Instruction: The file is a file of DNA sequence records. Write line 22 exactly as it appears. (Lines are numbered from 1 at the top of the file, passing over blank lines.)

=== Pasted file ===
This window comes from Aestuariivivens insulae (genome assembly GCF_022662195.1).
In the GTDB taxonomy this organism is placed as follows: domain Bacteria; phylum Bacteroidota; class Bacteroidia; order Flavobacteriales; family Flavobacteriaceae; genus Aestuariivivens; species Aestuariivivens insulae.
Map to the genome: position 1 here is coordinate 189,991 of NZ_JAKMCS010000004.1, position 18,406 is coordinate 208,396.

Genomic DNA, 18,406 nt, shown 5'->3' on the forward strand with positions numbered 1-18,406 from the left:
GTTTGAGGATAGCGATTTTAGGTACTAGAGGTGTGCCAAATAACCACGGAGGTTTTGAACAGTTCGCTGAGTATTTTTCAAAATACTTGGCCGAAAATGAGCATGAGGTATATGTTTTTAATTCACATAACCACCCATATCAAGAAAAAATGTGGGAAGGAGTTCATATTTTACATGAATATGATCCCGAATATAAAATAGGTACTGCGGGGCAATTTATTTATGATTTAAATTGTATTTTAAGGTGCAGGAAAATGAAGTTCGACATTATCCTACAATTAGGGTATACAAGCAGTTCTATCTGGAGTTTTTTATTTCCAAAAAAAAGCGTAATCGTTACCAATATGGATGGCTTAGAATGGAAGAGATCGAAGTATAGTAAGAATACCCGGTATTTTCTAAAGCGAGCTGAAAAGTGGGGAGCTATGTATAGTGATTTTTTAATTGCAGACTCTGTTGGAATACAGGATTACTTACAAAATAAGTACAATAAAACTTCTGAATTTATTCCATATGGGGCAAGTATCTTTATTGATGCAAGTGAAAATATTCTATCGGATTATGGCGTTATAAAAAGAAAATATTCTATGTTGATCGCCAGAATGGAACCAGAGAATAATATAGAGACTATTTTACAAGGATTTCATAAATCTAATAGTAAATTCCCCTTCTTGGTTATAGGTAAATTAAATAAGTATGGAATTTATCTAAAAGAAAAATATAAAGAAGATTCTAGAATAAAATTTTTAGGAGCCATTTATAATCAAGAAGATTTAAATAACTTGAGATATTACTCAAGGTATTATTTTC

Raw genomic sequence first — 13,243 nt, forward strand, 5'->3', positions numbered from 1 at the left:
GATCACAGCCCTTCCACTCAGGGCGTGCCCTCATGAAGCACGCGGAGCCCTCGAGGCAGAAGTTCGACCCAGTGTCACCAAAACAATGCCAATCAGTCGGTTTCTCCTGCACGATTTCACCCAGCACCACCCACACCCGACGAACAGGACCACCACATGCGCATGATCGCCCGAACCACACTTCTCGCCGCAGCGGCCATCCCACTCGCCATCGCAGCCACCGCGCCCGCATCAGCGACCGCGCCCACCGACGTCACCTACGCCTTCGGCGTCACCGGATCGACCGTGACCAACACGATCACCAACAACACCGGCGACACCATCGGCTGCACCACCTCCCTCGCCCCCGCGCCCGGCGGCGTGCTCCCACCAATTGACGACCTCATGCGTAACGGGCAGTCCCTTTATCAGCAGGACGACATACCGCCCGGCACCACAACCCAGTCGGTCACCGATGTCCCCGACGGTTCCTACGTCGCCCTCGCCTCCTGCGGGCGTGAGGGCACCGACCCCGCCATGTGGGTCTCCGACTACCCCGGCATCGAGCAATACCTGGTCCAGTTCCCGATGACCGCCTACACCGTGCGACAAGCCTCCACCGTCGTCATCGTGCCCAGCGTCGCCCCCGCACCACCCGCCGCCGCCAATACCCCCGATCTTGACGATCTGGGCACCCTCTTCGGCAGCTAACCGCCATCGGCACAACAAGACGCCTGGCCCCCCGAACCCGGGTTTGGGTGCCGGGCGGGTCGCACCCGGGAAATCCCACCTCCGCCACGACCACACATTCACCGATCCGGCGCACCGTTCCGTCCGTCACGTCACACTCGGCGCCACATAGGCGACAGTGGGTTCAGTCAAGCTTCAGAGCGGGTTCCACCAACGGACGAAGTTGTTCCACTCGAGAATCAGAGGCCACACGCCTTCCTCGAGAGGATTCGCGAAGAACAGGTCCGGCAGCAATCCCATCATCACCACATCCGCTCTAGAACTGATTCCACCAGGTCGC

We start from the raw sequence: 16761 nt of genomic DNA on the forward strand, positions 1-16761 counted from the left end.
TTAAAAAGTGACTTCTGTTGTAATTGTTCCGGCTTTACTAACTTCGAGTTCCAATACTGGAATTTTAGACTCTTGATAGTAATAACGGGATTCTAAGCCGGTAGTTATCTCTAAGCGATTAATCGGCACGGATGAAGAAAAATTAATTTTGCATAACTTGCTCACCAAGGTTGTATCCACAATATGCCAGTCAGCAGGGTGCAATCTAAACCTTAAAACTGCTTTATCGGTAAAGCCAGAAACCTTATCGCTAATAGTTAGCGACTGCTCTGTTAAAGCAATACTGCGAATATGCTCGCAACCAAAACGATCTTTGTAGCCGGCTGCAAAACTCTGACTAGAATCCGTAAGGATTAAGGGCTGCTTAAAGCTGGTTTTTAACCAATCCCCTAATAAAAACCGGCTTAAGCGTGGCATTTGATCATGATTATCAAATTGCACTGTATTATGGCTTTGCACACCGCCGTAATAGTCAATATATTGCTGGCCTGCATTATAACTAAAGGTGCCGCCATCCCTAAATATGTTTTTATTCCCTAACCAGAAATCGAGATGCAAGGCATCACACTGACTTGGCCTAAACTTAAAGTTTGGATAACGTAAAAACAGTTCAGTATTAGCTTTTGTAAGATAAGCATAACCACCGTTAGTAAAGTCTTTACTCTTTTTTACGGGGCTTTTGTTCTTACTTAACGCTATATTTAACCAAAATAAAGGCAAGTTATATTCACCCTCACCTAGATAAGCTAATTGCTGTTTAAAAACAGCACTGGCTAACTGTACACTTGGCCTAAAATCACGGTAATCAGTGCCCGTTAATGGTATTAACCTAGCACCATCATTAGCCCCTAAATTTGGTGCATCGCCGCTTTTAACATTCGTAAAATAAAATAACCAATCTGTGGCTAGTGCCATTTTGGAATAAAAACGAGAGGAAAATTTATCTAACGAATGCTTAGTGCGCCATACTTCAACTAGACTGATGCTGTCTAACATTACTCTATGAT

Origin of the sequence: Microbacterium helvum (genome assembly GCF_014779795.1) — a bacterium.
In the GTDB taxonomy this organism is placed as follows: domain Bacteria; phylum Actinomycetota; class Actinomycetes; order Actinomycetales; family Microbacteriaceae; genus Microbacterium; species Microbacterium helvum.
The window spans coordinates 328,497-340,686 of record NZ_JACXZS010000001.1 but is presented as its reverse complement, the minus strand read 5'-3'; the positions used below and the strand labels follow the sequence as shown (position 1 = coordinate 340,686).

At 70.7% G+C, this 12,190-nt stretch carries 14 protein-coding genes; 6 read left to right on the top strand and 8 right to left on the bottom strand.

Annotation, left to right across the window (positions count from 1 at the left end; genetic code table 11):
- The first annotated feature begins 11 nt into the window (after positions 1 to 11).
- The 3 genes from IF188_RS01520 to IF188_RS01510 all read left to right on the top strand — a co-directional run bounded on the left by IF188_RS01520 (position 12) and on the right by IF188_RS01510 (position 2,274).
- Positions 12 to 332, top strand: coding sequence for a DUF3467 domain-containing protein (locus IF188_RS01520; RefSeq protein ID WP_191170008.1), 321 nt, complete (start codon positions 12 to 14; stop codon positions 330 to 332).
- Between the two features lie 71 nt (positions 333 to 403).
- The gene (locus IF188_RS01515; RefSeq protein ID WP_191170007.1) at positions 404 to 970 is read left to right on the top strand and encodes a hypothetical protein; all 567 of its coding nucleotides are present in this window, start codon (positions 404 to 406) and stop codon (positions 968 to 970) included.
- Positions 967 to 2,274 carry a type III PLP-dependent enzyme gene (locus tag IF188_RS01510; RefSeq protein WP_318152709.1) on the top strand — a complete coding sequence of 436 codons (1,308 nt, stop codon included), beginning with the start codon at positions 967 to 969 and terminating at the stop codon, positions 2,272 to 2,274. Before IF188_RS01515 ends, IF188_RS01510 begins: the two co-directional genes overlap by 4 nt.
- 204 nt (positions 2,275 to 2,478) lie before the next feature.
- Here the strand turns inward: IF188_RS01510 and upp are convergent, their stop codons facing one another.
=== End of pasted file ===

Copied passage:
- Here the strand turns inward: IF188_RS01510 and upp are convergent, their stop codons facing one another.